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Old 10-13-2011, 03:35 PM   #21
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I made the italian beef recipe again on Monday. I used piece of bottom round (just under 5 pounds) for it and it cooked in the crockpot for about 9 hours before I shredded it. Another couple after shredding and it was not tough or dry.
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Old 10-13-2011, 04:32 PM   #22
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Originally Posted by FrankZ View Post
I made the italian beef recipe again on Monday. I used piece of bottom round (just under 5 pounds) for it and it cooked in the crockpot for about 9 hours before I shredded it. Another couple after shredding and it was not tough or dry.
Isn't Italian Beef stored/served out of a big vat of drippings?
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Old 10-13-2011, 06:15 PM   #23
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Proper italian beef likely is. This is a crockpot version I found on allrecipes.com.

My point is it cooks for a long time and isn't tough or dry. Mind you the recipe calls for 3 cups of water when making.
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Old 10-13-2011, 06:22 PM   #24
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Agaibn, I submit that the cookign temperature is important. If the meat is boiled, even a low boil, for an extended period of time, it will become tough, dry, and bland. A proper braise is almost like poaching. Think of soux-fide cooking. The temperature is carefully controlled to avoid overcooking the meat in liquid that is too hot.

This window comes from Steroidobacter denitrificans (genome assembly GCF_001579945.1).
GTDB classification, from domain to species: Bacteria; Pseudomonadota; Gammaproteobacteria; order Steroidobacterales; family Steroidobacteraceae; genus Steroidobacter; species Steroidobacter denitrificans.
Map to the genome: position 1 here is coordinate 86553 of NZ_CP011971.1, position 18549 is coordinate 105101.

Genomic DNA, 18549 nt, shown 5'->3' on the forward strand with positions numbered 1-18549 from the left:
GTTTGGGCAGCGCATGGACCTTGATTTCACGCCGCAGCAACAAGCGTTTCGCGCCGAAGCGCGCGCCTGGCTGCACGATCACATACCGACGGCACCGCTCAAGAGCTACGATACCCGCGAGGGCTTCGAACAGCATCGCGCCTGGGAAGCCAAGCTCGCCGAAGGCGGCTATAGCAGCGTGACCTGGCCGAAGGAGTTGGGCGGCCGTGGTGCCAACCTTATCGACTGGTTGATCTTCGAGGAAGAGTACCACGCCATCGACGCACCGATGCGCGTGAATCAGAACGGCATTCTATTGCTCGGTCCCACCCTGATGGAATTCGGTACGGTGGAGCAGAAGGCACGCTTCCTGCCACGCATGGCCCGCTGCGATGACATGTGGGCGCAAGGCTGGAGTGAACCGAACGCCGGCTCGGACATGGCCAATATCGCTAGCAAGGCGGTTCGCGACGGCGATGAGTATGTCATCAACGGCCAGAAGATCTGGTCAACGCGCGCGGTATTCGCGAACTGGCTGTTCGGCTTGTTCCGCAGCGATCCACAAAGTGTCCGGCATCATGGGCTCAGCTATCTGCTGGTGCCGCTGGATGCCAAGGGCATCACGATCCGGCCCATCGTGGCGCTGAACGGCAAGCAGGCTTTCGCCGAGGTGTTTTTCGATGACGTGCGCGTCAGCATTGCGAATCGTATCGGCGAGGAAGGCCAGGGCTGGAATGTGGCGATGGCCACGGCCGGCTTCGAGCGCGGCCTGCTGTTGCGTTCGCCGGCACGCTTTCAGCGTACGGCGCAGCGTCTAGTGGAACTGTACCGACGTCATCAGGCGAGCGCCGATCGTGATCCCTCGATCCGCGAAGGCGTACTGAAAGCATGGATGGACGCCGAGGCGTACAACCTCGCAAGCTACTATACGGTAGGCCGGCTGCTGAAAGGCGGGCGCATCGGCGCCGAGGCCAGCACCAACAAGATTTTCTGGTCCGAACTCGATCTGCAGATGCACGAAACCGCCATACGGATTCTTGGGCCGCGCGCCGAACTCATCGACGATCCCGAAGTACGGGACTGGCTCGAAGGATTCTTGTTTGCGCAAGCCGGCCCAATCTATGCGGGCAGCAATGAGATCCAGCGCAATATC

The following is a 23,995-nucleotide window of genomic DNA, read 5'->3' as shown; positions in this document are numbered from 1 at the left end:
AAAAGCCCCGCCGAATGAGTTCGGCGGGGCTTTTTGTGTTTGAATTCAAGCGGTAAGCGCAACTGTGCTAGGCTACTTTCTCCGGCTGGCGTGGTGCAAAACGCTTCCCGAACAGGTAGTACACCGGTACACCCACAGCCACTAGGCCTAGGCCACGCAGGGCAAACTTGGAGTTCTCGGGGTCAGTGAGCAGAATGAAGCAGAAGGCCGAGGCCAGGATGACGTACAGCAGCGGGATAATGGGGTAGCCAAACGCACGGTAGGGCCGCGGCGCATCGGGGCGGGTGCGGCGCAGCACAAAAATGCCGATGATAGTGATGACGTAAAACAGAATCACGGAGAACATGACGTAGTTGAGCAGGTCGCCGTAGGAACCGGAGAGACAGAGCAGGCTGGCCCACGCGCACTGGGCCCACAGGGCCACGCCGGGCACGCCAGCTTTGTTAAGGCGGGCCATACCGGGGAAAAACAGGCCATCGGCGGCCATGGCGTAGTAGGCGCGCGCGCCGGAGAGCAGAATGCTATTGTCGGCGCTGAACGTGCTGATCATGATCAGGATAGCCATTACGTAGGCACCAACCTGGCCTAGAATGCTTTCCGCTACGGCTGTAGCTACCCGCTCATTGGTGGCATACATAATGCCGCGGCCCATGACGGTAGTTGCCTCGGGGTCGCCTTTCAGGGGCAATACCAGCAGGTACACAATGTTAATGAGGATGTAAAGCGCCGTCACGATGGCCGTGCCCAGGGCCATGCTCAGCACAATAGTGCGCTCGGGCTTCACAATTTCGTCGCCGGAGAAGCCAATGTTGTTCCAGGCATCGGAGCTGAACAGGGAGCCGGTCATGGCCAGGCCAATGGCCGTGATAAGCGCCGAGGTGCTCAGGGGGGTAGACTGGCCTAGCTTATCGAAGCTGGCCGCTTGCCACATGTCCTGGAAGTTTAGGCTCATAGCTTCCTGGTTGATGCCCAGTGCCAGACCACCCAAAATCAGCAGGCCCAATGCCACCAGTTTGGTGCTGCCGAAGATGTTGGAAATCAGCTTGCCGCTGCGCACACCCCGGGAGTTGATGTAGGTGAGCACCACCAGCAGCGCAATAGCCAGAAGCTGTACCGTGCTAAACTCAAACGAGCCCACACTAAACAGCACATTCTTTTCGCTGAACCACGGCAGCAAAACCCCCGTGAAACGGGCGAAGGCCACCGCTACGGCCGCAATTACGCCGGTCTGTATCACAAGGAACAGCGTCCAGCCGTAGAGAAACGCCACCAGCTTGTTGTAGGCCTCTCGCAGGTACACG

I have put a pot roast into a pan, turned my oven to 200', and left it for 12 hours or more, and had great roast.

I have boiled meat for 2 hours and had dry, flavorless meat. Final temperature of the meat is everything. That is my belief, and the results of many experiments have proven it to me.

Use a meat thermometer and remove the roast when the internal temp reaches about 190' F. It will be tender and juicy.

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Old 10-13-2011, 07:33 PM   #25
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Ok, so I make the chuck roast, and I've cooked it on Low for 10 or so hours, tough. Cooked on High for 10 or so hours. Tough. Am I adding too much water? Is that possible?? They used to be so good, and I don't know what's wrong anymore! Thank you!
It shouldn't be tough. In fact, it should be mush after all that. Sometimes you just get a tough piece of meat. Grind it up and make meat spread out of it.
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Old 10-13-2011, 09:47 PM   #26
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Ok, Put the crockpot on LOW for that amount of time...even if you don't have one with a warm feature....at the temp the crockpot on low keeps it at...10 hrs will be fine...why it was dry?....you had it on high too long....try the low feature when you are going to be braising that long. Good Luck! p.s. I don't know how much liquid you had in the crockpot...But I think it was cooking it at too high a temp for too long.
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Old 10-14-2011, 07:02 PM   #27
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So, I was seeing a bit of contrasting information regarding braise vs roast so I did a bit of research. I know...right?
Anyway, it seems the real difference is whether the meat is in the liquid or not. A lid can be used for braising or roasting and liquid can be used for braising or roasting. It's just if the meat is in the liquid or out of it.